• Contact information, such as your mailing address, ZIP code, email address, and mobile phone number
  • Tax filing status*
  • Number of dependents*
  • Current job and household income information*
  • You must also provide the Social Security number of anyone helping you pay for the policy to determine household income eligibility, even if they aren't directly applying for the health coverage.
  • Other income information such as pensions, rental income, received alimony, unemployment benefits, disability benefits, etc.*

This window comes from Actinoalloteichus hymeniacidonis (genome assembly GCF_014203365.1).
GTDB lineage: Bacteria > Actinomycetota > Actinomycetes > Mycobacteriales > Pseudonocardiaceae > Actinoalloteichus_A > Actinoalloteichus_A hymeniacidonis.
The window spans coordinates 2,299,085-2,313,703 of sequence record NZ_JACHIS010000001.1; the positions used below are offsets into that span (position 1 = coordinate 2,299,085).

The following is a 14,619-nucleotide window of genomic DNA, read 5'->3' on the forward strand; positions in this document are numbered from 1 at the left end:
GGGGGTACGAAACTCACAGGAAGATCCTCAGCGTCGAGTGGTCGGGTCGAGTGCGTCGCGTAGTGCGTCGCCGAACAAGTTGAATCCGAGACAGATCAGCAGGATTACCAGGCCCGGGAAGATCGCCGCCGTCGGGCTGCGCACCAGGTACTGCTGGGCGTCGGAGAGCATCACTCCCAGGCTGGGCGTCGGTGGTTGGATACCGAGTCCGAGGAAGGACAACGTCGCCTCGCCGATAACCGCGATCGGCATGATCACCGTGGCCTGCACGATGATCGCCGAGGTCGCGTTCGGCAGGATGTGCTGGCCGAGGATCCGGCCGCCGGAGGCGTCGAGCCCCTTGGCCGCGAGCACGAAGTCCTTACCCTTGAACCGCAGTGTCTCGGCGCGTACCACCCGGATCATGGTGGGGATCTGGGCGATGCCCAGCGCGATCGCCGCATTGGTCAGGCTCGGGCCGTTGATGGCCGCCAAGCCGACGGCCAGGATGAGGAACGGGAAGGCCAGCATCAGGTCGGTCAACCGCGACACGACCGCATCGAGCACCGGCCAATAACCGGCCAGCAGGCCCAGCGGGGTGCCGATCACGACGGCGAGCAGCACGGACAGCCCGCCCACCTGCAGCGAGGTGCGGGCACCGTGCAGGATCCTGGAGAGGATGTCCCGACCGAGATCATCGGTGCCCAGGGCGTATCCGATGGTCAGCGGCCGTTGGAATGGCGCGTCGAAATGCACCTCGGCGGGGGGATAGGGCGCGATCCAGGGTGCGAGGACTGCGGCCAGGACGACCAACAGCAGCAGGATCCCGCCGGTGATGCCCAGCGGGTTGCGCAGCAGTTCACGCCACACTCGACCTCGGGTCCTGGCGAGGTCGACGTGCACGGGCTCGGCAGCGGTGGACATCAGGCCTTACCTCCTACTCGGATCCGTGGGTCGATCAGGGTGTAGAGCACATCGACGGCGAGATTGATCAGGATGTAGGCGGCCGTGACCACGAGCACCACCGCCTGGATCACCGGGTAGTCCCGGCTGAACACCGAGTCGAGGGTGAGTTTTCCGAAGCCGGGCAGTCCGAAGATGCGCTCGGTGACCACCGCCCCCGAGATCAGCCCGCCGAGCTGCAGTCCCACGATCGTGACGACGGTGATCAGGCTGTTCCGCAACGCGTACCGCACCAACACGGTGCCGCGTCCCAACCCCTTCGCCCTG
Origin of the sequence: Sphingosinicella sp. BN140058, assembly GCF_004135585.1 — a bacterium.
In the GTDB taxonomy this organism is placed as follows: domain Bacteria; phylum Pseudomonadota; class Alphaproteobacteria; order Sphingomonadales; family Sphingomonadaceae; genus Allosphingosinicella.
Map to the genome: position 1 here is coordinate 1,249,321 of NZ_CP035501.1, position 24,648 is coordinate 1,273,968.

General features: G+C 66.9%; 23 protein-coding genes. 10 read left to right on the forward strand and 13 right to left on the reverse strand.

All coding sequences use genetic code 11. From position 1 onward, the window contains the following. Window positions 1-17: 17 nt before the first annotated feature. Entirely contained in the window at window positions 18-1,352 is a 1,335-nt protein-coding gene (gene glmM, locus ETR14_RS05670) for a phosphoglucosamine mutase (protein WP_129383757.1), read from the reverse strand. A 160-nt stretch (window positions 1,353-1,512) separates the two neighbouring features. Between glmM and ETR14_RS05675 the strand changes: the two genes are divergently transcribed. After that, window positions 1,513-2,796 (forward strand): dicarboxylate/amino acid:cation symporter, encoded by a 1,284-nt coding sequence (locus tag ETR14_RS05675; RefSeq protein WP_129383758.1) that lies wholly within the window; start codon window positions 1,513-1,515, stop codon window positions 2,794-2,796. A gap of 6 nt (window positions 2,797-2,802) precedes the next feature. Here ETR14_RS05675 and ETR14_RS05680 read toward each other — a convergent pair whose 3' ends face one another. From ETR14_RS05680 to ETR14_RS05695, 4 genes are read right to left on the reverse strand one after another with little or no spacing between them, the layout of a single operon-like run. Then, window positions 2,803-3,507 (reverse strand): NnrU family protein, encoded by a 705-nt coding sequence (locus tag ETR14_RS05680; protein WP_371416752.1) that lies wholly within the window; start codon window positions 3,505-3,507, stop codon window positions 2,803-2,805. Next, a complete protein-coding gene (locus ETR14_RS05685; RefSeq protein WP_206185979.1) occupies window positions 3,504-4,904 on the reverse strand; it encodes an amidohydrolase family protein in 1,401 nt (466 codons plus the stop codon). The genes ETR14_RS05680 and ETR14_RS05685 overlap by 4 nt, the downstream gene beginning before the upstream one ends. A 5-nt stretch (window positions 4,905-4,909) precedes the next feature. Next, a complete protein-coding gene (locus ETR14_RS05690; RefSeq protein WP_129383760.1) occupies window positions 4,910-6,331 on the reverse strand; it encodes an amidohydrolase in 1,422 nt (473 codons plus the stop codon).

• Current insurance information, if applicable, such as how you are insured (employer coverage, Medicaid, individual health insurance, etc.)*
  • Payment information, such as a credit card or bank draft (ACH) information

*These questions are only asked if you apply for federal financial assistance (i.e., premium tax credits, cost-sharing, Medicaid, CHIP coverage, etc.).

Aside from your tobacco use, there won't be any questions about your medical history. As stated above, the ACA mandated that no one should pay more for insurance because of their health, so there's no need to worry about having any medical records on hand.

Overall, completing the form should take between 15–30 minutes. After that, you'll receive email updates regarding your application status.

You can also enroll in coverage over the phone or by mailing in a paper application2.

Step 3: Choose a plan